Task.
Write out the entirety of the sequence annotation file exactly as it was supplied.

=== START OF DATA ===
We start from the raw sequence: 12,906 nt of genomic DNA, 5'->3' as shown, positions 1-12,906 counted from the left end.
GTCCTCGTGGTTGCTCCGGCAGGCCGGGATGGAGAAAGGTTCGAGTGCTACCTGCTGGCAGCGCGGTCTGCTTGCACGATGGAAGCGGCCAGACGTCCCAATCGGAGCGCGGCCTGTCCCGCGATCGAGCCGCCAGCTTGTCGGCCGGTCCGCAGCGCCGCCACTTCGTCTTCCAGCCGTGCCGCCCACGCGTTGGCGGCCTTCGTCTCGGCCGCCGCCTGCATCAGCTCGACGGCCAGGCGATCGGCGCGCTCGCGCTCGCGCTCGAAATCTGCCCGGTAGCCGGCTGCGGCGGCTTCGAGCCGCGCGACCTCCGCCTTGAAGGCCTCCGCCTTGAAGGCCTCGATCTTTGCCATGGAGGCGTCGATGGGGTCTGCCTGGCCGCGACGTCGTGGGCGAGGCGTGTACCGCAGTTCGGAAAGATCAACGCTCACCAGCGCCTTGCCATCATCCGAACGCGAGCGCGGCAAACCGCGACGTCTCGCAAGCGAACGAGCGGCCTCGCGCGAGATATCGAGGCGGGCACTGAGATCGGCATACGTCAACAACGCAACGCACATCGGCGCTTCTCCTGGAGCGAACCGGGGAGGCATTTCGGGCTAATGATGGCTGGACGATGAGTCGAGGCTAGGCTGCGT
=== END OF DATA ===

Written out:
We start from the raw sequence: 12,906 nt of genomic DNA, 5'->3' as shown, positions 1-12,906 counted from the left end.
GTCCTCGTGGTTGCTCCGGCAGGCCGGGATGGAGAAAGGTTCGAGTGCTACCTGCTGGCAGCGCGGTCTGCTTGCACGATGGAAGCGGCCAGACGTCCCAATCGGAGCGCGGCCTGTCCCGCGATCGAGCCGCCAGCTTGTCGGCCGGTCCGCAGCGCCGCCACTTCGTCTTCCAGCCGTGCCGCCCACGCGTTGGCGGCCTTCGTCTCGGCCGCCGCCTGCATCAGCTCGACGGCCAGGCGATCGGCGCGCTCGCGCTCGCGCTCGAAATCTGCCCGGTAGCCGGCTGCGGCGGCTTCGAGCCGCGCGACCTCCGCCTTGAAGGCCTCCGCCTTGAAGGCCTCGATCTTTGCCATGGAGGCGTCGATGGGGTCTGCCTGGCCGCGACGTCGTGGGCGAGGCGTGTACCGCAGTTCGGAAAGATCAACGCTCACCAGCGCCTTGCCATCATCCGAACGCGAGCGCGGCAAACCGCGACGTCTCGCAAGCGAACGAGCGGCCTCGCGCGAGATATCGAGGCGGGCACTGAGATCGGCATACGTCAACAACGCAACGCACATCGGCGCTTCTCCTGGAGCGAACCGGGGAGGCATTTCGGGCTAATGATGGCTGGACGATGAGTCGAGGCTAGGCTGCGT